7 Tips to Increase Your Grip Strength For Deadlifts

Heavy Deadlifts start with a strong grip – it doesn’t matter if your arms and legs have the strength for Deadlifting heavier weights, if your grip can’t hold it, the bar will stay on the floor. A strong grip is therefore crucial for heavy Deadlifts.

As a 500lb raw Deadlifter at 165lb body-weight, here are the 7 quickest ways that I’ve found to build massive grip strength for Deadlifts.


1. Grip The Bar Correctly.
If you Deadlift with the barbell in the middle of your hand, the weight is more likely to slide down and open it. Not only is the risk of losing the bar higher, you also get bigger callus from the increased skin folding.

Grip the bar correctly – not in your handpalm, but low in your hands and close to your fingers like in the picture below. This grip technique not only applies to the Deadlift, but also to other pulling exercises like Barbell Rows and Pull-ups (that means NOT on push exercises like the Overhead Press or Bench Press).

Proper Deadlift grip: bar close to fingers, NOT in your handpalm. This exact same grip technique applies to Barbell Rows and Pull-ups.

Proper Deadlift grip: bar close to fingers, NOT in your handpalm. This exact same grip technique applies to Barbell Rows and Pull-ups.

If you’ve Deadlifted with a wrong grip so far, it can feel uncomfortable at first to pull this way. Stick with it for at least 3 weeks so you get used to it.


2. Use White Knuckling.
Meaning you grab the bar as hard as you can until your knuckles turn white. Here’s why: the bar is less likely to move in your hand, AND gripping the bar hard by itself boosts strength. So start gripping the bar as hard as you can on all exercises, not just Deadlifts, and don’t be lazy about it.


3. Use Chalk.
Less callus formation, no more sweaty hands. It’s not uncommon to see a 30lb increase on Deadlifts just by introducing chalk. If your gym doesn’t allow it, get an eco ball (it leaves no dust). Best is to chalk up once the weight gets too heavy to Deadlift without it, because as Andy Bolton says:

The reason for generally not using chalk until my top weights is because I think it builds better grip strength.
– Andy Bolton, 1008lb Deadlifter.

4. Use The Mixed Grip. With the normal grip you have 8 fingers on one side of the bar, and 2 thumbs on the other side. So when your grip gives out, it starts with your thumbs. The mixed grip – one palm facing you, one facing away – puts 5 fingers on both sides which creates an instant strength boost: you’ll be able to Deadlift the weight that didn’t want to leave the floor with the overhand grip.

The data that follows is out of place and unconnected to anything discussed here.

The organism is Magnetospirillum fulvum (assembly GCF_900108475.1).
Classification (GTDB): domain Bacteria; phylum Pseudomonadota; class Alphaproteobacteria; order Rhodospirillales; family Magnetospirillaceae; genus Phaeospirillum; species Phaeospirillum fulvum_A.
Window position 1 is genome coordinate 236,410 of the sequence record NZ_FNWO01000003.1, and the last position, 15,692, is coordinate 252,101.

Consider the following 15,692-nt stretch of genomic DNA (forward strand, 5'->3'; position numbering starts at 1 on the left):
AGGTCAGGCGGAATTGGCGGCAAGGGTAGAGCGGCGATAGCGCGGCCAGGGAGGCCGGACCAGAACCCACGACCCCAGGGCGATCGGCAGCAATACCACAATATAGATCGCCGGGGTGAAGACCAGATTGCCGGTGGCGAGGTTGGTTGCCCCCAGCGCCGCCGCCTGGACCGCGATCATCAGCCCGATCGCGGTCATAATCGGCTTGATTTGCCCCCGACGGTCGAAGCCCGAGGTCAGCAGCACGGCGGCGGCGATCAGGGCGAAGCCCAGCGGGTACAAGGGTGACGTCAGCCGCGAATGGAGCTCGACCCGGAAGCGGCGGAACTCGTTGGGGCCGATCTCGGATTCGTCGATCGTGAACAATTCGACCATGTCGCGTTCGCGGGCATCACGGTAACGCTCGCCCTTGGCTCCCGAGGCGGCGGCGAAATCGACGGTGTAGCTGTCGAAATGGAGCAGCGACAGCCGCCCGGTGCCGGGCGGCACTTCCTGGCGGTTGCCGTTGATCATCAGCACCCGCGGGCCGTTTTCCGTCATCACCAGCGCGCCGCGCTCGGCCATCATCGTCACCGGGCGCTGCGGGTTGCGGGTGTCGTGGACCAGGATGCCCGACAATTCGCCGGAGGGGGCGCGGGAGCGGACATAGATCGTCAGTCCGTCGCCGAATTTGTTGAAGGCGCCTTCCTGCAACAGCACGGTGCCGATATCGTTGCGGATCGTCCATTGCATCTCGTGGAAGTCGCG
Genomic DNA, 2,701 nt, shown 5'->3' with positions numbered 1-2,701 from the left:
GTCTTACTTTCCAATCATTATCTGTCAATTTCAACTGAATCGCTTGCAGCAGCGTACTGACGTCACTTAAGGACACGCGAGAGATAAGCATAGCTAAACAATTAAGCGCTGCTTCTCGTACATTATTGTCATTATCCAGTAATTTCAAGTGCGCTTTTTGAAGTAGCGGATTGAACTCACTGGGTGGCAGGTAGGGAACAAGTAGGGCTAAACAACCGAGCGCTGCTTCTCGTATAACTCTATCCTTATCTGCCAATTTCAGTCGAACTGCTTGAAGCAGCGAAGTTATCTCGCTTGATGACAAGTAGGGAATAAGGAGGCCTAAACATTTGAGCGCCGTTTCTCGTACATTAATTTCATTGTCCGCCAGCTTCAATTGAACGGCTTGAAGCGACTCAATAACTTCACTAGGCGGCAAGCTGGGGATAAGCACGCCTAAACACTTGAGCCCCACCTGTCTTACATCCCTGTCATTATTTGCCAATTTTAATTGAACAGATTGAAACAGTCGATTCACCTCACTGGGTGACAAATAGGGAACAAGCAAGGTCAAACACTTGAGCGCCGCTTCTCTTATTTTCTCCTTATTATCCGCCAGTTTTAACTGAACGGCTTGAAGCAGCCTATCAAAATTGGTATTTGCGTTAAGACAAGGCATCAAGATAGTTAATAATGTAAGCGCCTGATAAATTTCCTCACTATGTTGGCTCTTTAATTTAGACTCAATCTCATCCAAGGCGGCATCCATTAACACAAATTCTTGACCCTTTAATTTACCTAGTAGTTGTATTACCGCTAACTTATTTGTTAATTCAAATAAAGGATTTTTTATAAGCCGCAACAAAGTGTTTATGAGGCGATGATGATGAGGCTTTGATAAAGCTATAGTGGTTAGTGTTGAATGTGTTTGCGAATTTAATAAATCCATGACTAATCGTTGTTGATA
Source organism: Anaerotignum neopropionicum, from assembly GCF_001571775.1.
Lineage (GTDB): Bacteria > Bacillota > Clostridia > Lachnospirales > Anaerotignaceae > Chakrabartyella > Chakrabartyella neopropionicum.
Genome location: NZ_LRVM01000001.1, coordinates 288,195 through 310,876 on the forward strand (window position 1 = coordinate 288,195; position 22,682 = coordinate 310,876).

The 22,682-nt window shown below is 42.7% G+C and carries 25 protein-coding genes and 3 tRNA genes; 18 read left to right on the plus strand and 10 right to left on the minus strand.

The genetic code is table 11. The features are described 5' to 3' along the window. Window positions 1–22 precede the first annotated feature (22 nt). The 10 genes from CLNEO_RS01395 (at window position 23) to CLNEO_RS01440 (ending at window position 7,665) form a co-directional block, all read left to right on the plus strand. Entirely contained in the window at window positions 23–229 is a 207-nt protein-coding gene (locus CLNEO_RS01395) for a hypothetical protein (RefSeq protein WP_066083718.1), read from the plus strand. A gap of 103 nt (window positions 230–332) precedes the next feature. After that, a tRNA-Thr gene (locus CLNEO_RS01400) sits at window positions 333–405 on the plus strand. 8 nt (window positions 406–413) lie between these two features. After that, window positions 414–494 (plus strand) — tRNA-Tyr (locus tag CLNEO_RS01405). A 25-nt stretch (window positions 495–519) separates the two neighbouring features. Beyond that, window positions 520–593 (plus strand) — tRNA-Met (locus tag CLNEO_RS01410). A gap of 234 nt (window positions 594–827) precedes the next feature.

Which hand should be facing up? Elite Deadlifters Andy Bolton and Konstantin Konstantinov always pull with their right hand facing up. So do I because I feel strongest using this grip (I’m right-handed). So dominant palm facing up, weak facing down like Bolton in the picture below. Don’t waste your time alternating which hand is up on each set to prevent imbalances, just follow tip #5.

Elite Deadlifter Andy Bolton showing the mixed grip - his right hand always faces up.

Elite Deadlifter Andy Bolton showing the mixed grip – his right hand always faces up.


5. Pull More Overhand.
Don’t start to Deadlift every single set using the mixed grip now that you’ve read tip #4. You should pull your warm-up sets overhand-style and only Deadlift using the mixed grip on your last heavy sets. Using the overhand grip as long as possible will boost your grip strength.

Personally I don’t use chalk until there’s 315lb on the bar. Then I chalk up but keep pulling overhand until I hit 375lb. Only when I’m past 400lb and my hands can’t hold the bar anymore will I start using the mixed grip.


6. Do Static Holds.
Boost your grip strength by holding the weight at the top of your Deadlift for a few seconds.
Let’s say your work weight is 285lbs on SL5x5 – pull all your warm-ups with an overhand grip, then use the mixed grip and chalk for 285lb. After you’ve finished your 5 reps, stay standing with the barbell in your hands for 5 to 10 seconds before returning it to the floor.


7. Stop Using Straps.
Straps are an invaluable tool when your legs and back have the strength to Deadlift the weight, but your grip is the limiting factor. Yet if you use straps on every single set, on every single exercise, including your warm-up sets and even Pull-ups, your grip will remain weak, forever.

Use straps ONLY on your last heavy set, when you can not Deadlift the weight using the mixed grip and chalk. In all other cases: no straps, no gloves.


Don’t let small hands serve as an excuse. I might have big hands even though I’m only 5’8″, but one my past trainingpartners Tony had small hands and still managed to pull 400lb within a year of training. The fact is that any guy can accomplish a 400lb Deadlift, even if he has small hands, and without doing specialized grip work. Only at the highest level do details like hand size matter. Keep it simple.

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